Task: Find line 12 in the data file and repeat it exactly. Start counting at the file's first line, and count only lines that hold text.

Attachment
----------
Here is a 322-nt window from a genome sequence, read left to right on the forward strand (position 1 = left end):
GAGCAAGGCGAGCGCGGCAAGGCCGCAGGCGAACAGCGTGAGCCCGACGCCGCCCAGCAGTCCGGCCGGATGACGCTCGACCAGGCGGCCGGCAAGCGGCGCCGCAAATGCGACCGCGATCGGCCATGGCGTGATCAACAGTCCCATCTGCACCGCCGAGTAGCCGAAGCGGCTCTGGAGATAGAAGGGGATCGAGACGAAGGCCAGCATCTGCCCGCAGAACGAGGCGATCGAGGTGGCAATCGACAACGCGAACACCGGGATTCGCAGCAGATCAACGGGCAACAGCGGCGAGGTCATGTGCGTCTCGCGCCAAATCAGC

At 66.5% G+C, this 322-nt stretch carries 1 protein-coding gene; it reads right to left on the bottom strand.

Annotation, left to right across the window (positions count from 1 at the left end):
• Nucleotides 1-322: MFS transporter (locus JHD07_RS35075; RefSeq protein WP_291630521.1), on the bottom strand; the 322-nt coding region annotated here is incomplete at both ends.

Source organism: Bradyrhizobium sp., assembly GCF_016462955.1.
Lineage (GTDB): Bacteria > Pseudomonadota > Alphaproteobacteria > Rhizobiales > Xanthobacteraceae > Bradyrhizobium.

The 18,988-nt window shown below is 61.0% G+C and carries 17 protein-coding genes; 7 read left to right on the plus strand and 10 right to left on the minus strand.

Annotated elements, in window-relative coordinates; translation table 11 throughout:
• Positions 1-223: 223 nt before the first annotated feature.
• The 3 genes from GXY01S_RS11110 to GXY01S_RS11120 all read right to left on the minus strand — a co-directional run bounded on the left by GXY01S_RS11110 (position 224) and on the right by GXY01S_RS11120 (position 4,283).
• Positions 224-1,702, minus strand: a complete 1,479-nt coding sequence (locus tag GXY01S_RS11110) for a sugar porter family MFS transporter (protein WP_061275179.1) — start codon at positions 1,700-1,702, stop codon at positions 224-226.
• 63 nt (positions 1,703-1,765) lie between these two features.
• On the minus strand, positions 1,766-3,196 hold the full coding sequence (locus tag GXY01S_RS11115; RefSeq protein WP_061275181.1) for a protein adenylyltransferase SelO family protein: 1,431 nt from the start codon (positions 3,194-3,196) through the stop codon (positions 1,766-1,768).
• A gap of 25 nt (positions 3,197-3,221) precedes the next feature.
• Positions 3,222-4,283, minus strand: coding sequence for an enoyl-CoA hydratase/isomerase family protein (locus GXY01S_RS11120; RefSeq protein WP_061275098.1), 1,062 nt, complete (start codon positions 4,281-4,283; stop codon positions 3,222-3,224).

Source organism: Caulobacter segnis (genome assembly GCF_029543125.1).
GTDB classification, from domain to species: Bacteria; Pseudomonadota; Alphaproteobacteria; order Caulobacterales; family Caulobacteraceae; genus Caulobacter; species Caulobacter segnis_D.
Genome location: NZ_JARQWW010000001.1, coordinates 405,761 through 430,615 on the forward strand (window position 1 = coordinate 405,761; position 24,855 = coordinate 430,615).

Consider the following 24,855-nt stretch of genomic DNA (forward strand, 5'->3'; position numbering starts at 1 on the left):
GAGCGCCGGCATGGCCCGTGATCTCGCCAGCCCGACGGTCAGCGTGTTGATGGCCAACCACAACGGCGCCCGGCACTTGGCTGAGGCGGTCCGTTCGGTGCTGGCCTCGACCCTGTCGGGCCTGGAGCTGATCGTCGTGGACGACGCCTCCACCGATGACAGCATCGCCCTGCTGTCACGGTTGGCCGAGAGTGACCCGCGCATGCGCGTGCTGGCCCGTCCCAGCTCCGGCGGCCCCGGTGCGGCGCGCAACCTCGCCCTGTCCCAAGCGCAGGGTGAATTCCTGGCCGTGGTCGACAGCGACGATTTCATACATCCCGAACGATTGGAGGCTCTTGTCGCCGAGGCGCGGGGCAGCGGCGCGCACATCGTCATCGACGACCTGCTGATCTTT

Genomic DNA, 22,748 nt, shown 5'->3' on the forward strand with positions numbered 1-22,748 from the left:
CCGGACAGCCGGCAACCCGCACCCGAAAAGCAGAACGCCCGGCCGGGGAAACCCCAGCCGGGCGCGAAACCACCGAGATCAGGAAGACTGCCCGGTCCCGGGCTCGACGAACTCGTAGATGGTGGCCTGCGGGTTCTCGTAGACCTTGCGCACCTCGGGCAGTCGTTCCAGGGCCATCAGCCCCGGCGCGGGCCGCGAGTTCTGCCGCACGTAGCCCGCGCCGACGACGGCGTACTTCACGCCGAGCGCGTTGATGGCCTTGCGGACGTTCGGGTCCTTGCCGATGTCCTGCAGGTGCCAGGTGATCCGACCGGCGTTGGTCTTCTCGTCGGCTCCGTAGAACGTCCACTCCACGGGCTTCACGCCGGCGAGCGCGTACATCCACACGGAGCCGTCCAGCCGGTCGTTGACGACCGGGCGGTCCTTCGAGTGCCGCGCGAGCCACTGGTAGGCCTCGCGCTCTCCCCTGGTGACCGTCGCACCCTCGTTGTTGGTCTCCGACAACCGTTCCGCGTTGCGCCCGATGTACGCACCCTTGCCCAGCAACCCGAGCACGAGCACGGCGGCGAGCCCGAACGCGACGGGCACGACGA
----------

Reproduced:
• Positions 224-1,702, minus strand: a complete 1,479-nt coding sequence (locus tag GXY01S_RS11110) for a sugar porter family MFS transporter (protein WP_061275179.1) — start codon at positions 1,700-1,702, stop codon at positions 224-226.